All authors, whether they are a faculty member publishing a monograph, a grant funded researcher publishing a scholarly article, or a graduate student writing a dissertation, need to be familiar with the basic concepts of copyright and have an awareness of the options for publishing, posting, archiving and distributing their scholarship. The information on this page is here to help authors in understanding the basics of author's rights and copyright.
Publishers often make distinctions between three primary versions of a manuscript when detailing the archive or deposit rights retained by authors: the pre-print, the post-print and the publishers version.
Pre-print – A pre-print is the original version of the manuscript as it is submitted to a journal. While the authors may have sought help from their colleagues in selecting data analysis techniques, improving manuscript clarity, and correcting grammar, the pre-print has not been through a process of peer review. It typically looks like a term paper – a double spaced .doc file with minimal formatting.
Post-print – A post-print is a document that has been through the peer review process and incorporated reviewers comments. It is the final version of the paper before it is sent off the the journal for publication. It may be missing a final copyedit (if the journal still does that) and won’t be formatted to look like the journal. It still looks like the double spaced .doc file. Sometimes, the term “pre-print” is used interchangeably with “post-print,” but when it comes to permissions issues, it is important to clarify which version of a manuscript is being discussed.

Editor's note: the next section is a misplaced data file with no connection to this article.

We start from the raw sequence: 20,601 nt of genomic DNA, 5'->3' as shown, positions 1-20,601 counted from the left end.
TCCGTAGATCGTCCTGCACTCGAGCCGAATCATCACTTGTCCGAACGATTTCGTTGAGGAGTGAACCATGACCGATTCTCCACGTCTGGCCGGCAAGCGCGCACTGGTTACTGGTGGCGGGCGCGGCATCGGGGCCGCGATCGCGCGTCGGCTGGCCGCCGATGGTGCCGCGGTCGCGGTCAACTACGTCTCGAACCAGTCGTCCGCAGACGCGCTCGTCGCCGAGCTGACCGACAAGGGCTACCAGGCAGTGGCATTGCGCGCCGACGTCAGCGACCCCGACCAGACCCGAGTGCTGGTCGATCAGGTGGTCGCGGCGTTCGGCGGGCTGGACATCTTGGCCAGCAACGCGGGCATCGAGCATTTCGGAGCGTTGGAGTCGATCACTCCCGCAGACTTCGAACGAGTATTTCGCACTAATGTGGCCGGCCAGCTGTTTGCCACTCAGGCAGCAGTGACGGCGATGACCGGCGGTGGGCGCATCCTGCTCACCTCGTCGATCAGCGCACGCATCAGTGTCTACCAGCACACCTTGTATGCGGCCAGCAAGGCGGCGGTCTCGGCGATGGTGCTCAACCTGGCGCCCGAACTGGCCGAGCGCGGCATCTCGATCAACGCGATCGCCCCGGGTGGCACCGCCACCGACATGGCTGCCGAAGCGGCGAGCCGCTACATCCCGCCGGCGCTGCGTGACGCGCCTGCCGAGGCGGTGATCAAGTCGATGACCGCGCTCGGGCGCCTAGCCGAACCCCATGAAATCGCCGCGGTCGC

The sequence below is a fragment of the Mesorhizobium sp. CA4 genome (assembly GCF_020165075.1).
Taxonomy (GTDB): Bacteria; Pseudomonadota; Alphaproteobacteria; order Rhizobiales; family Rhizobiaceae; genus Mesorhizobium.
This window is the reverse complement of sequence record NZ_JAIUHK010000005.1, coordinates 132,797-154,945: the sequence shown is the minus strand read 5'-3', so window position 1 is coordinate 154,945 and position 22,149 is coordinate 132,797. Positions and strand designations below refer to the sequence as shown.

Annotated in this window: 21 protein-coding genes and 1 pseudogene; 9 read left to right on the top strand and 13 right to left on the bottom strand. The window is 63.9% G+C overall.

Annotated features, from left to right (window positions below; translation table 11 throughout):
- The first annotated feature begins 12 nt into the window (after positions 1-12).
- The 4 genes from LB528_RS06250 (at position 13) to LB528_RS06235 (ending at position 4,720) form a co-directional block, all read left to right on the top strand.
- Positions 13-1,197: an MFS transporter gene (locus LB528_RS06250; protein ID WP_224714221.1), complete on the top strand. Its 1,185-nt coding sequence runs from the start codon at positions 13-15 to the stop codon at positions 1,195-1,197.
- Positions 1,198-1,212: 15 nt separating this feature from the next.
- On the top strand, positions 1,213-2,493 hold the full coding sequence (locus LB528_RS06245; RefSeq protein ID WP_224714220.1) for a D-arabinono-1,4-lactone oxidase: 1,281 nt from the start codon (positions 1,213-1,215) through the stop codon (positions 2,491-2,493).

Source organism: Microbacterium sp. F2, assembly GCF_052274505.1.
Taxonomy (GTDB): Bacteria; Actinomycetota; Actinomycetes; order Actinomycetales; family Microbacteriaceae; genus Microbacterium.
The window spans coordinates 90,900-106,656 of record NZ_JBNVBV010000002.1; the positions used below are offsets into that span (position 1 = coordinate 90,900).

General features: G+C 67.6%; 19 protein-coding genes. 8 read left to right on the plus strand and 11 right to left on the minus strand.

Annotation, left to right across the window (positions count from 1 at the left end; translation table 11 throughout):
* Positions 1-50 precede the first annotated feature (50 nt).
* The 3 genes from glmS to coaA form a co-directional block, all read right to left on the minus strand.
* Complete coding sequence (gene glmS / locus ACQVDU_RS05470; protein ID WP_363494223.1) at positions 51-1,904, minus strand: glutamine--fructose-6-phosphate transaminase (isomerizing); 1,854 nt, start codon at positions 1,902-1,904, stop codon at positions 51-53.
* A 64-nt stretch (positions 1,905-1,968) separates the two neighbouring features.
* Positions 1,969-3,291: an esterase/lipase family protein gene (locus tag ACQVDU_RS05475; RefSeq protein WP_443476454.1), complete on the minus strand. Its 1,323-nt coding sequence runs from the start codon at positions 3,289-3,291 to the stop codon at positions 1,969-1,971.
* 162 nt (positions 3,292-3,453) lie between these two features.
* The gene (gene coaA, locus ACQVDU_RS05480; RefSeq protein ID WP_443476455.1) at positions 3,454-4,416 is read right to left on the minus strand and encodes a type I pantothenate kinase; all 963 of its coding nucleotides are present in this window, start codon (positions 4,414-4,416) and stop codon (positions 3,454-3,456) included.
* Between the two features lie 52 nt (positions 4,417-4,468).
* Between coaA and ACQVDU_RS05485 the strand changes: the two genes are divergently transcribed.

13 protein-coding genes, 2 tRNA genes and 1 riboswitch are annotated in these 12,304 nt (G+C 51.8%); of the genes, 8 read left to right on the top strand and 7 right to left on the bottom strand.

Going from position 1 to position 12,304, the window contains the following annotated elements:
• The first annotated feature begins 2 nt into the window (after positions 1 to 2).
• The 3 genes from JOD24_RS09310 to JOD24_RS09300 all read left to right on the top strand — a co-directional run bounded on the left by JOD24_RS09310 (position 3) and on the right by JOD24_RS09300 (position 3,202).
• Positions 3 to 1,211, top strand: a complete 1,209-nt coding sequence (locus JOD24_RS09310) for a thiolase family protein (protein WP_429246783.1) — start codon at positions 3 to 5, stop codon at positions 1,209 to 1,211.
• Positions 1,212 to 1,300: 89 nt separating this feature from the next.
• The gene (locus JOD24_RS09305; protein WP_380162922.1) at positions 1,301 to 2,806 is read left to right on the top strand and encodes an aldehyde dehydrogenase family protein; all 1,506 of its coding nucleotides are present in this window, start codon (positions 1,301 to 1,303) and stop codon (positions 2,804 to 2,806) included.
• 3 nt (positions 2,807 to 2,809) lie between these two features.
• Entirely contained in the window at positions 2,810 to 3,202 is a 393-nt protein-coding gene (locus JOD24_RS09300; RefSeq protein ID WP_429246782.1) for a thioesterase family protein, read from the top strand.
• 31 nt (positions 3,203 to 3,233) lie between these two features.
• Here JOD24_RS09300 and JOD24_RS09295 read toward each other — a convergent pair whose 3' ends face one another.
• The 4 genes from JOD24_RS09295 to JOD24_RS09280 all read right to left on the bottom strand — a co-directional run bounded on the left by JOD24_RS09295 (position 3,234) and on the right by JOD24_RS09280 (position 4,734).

Publishers version/PDF – This is the version of record that is published on the publishers website. It will look quite spiffy, having been professionally typeset by the publisher. Library databases will link to this version of the paper.
Generally speaking, publishers are more likely to be okay with authors posting copies of pre-print versus other manuscript versions. But each journal is different, and authors need to be aware of what they can do. The copyright transfer agreement is the best place to find this information.
SHERPA/RoMEO collects information about publisher policies related to online sharing (“archiving”) of works published in most journals. Journals and publishers are classified according to a color scheme that relate to the archive rights that authors retain. Authors are encouraged to research the policies of journals they have published in or are considering submitting a manuscript to in order to ascertain what rights in that work they will retain. Authors who wish to publish a copy of their articles will want to look for journals classified as green or blue, then check on any additional restrictions.
The Creative Commons organization was founded in 2001 as a means of permitting creators to license their work for public use under conditions they specify. Although not an alternative to copyright and not an indication that a work is part of the public domain, Creative Commons licenses permit the holders of copyright to define more clearly, than perhaps modern copyright law interpretation allows, how their works may be used and give users of copyrighted works greater creative freedom when they know, without question, how copyrighted works can be incorporated into new creations.
From Technology Enhanced Learning Blog http://www.dontwasteyourtime.co.uk/elearning/creative-commons-infographic-licenses-explained/